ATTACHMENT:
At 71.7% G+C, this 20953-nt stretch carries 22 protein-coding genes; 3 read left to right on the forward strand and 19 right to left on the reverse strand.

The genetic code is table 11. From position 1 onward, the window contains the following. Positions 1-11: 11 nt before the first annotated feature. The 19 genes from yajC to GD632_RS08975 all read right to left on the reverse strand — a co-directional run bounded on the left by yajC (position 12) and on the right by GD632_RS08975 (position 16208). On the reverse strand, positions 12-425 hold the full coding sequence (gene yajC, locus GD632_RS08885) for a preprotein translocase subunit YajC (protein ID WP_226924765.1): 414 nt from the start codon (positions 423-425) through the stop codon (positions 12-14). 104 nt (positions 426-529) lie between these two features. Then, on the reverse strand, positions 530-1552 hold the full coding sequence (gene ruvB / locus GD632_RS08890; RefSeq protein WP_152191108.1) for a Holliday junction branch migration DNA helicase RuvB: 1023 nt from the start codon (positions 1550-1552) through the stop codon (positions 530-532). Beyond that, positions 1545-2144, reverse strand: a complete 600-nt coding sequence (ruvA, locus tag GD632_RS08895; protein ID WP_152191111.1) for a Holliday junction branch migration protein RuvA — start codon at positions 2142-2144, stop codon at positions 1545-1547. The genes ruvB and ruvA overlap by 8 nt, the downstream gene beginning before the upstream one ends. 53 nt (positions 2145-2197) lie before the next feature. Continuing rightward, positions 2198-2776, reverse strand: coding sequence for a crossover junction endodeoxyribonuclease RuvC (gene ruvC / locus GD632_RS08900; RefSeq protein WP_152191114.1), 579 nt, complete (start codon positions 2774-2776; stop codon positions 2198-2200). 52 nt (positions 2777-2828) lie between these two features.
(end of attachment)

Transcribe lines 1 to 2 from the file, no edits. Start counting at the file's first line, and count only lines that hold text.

At 71.7% G+C, this 20953-nt stretch carries 22 protein-coding genes; 3 read left to right on the forward strand and 19 right to left on the reverse strand.

The genetic code is table 11. From position 1 onward, the window contains the following. Positions 1-11: 11 nt before the first annotated feature. The 19 genes from yajC to GD632_RS08975 all read right to left on the reverse strand — a co-directional run bounded on the left by yajC (position 12) and on the right by GD632_RS08975 (position 16208). On the reverse strand, positions 12-425 hold the full coding sequence (gene yajC, locus GD632_RS08885) for a preprotein translocase subunit YajC (protein ID WP_226924765.1): 414 nt from the start codon (positions 423-425) through the stop codon (positions 12-14). 104 nt (positions 426-529) lie between these two features. Then, on the reverse strand, positions 530-1552 hold the full coding sequence (gene ruvB / locus GD632_RS08890; RefSeq protein WP_152191108.1) for a Holliday junction branch migration DNA helicase RuvB: 1023 nt from the start codon (positions 1550-1552) through the stop codon (positions 530-532). Beyond that, positions 1545-2144, reverse strand: a complete 600-nt coding sequence (ruvA, locus tag GD632_RS08895; protein ID WP_152191111.1) for a Holliday junction branch migration protein RuvA — start codon at positions 2142-2144, stop codon at positions 1545-1547. The genes ruvB and ruvA overlap by 8 nt, the downstream gene beginning before the upstream one ends. 53 nt (positions 2145-2197) lie before the next feature. Continuing rightward, positions 2198-2776, reverse strand: coding sequence for a crossover junction endodeoxyribonuclease RuvC (gene ruvC / locus GD632_RS08900; RefSeq protein WP_152191114.1), 579 nt, complete (start codon positions 2774-2776; stop codon positions 2198-2200). 52 nt (positions 2777-2828) lie between these two features.